Pretty Boys




Male mandarinfish (Synchiropus splendidus) flaunt their beauty in the early afternoon.


This spring Anna and I spent much of our underwater time looking for beautiful fishes being as beautiful as they could be — a hallmark of sexual selection. We came away with an eyeful of dazzle and were once again reminded that when it comes to interpreting animal behavior, things are seldom as straightforward as they seem.

Charles Darwin introduced the concept of sexual selection along with its central tenet, female choice, in his 1871 publication The Descent of Man, and Selection in Relation to Sex. The book appeared just as the educated public was beginning to accept his mind-altering idea of evolution by natural selection, published a decade earlier in On the Origin of Species. But this time around, Darwin's conclusion that peahens (or any other females) could hold the trump card in the selection of mates was too much for the male mind of Victorian times. Perhaps even more unsettling to his readers was the idea that female animals choose mates for beauty's sake. This flew in the face of most people's understanding of natural selection, in which conspicuous adaptations such as a peacock's showy feathers would get you killed. Naturalists of Darwin's day accepted the use of oversized features such as antlers as weapons to fight for females, and that was about as far as serious thinking on the matter went for the next hundred years.

Rekindled interest in sexual selection in recent decades, coupled with the advent of computerized number crunching, support much of Darwin's early writings. Without question, females of many species select mates based on an array of eccentric features: croaks for frogs, enlarged tail feathers for birds and flashy fins for fish. Research shows that despite these potentially life-inhibiting encumbrances, males with the loudest croaks, the longest plumage and the most elaborate fins enjoy superior reproductive success. The precise reason the females of many species choose beautiful mates has been distilled down to two schools of thought: Either peahens and their ilk are on genetic treadmills to produce ever-sexier sons that in turn produce ever-sexier sons, or as the competing argument goes, bright colors and ornamental handicaps are reliable indicators of good health. Whichever way one looks at it, we're happy to report that the use of flamboyant displays and courtship rituals (which predate the dinosaurs) are alive and well beneath the sea.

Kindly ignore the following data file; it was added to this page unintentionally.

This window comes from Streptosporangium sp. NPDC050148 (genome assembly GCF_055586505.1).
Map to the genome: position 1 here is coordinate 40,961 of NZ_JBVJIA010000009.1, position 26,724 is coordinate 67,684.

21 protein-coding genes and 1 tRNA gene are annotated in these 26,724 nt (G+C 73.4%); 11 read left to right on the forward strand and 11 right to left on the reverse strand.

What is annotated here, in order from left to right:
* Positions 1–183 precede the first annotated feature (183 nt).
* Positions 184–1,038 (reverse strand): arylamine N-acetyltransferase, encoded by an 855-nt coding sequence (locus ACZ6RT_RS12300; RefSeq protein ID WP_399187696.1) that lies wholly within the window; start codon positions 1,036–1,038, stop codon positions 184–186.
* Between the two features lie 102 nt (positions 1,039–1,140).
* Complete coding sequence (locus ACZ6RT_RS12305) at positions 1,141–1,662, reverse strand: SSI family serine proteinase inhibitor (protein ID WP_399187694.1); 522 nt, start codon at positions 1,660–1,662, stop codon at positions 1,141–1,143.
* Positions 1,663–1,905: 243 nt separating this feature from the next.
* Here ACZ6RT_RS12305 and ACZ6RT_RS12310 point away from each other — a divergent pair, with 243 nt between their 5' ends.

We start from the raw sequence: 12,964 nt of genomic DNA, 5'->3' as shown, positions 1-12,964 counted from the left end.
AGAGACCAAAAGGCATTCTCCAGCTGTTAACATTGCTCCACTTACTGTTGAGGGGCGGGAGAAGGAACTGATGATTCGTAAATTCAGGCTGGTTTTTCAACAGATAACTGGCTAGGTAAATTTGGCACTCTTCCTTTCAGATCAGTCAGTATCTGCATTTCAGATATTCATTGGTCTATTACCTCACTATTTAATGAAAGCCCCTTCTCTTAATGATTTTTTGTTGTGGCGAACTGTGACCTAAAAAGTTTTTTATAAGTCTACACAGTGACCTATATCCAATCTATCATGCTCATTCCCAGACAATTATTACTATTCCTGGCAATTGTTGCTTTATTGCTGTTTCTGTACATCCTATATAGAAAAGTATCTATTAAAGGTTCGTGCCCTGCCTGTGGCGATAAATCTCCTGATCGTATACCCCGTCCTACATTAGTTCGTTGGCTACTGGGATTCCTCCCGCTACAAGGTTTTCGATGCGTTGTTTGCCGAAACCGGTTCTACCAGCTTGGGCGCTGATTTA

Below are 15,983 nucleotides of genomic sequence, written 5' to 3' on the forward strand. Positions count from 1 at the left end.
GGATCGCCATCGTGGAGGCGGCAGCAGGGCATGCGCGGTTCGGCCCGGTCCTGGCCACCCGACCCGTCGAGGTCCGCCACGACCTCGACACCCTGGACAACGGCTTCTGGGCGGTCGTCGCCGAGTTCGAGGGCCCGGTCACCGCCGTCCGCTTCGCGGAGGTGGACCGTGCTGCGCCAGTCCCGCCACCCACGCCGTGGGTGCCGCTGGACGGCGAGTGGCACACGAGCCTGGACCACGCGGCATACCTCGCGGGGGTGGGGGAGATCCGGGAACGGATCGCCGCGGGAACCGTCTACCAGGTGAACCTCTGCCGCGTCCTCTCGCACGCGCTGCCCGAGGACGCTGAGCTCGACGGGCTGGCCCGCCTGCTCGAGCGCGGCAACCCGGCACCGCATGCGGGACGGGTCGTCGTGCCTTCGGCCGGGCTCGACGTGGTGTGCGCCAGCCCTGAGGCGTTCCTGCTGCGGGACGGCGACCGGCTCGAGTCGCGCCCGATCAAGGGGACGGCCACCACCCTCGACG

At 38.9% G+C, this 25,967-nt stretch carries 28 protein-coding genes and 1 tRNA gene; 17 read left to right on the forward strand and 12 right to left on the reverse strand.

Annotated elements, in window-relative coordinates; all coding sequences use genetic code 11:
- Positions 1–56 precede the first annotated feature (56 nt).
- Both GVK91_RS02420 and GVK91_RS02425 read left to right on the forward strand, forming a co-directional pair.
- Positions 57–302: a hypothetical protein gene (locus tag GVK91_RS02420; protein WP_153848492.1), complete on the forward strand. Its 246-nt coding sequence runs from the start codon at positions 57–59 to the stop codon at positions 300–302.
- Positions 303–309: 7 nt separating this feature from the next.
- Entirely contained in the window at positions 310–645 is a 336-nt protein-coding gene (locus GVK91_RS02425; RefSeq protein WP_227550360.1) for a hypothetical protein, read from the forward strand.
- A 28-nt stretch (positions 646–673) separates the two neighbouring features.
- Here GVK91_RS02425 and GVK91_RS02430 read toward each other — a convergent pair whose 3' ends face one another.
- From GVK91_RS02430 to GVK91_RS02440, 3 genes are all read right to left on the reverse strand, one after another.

A pair of rival male Tono’s fairy wrasses (Cirrhilabrus tonozukai) race in mirror image.
We began by snooping around at Lembeh Strait, a 12-mile stretch of Indonesian ocean that Anna and I have been visiting since 1999. One of the strait's highlights just happens to be flasher and fairy wrasses — the ocean's answer to the peacock's tail. Although fairly common throughout the Indo-Pacific, the lovely wrasses are easy to overlook. For much of the day the two-inch males and the smaller unadorned females slink around algae- or rubble-covered terrain below 50 feet with their colors muted and their fins collapsed. All this changes for 20 spirited minutes in the late afternoon when the wrasses, powered by sexual selection, go into their reproductive mode.

The daily event begins subtly as egg-swollen females congregate in small clusters. Within seconds, males flying their gaudiest colors blast off from the bottom like testosterone-fueled fighter jets. At the peak of the action it is difficult to sort out exactly what is happening. This is even the case later when we slow down Anna's video, but from what we can make out, the most lavishly adorned males appear as intent on using their ornamentation to intimidate rival males as to woo females. It often seemed to us that the most brilliant colors, tautest fins and greatest speeds belong to males that race side by side in contests of comparative beauty. As it turns out, these dramatic displays help establish and maintain favored reproductive status among competitive males, mitigating the use of life-threatening combat.


Threadfin sand divers (Trichonotus elegans) circle one another in a display of comparative beauty.

Next we tracked down a colony of sand divers — small, colorful, soda-straw-thin fishes sporting awkwardly large fins. Like flasher wrasses, male sand divers also show off for females and compete with rivals. Instead of dashing about as apparent mirror images of one another, antagonistic males spin around each other in carousels of colors.

One late afternoon we settle in on a most puzzling bit of stagecraft that once again ran contrary to our expectations of sexual selection. Inside a shallow pocket of coral, three male mandarinfish, flaunting their pretty-boy best, bobbed together for several minutes. There was no nipping, no bluster and no tension. The finely costumed trio appeared as companionable and self-assured as the dandy Dutchmen in Rembrandt's The Night Watch. All we could do was watch and wonder — so that was exactly what we did.

© Alert Diver — Q3 Summer 2016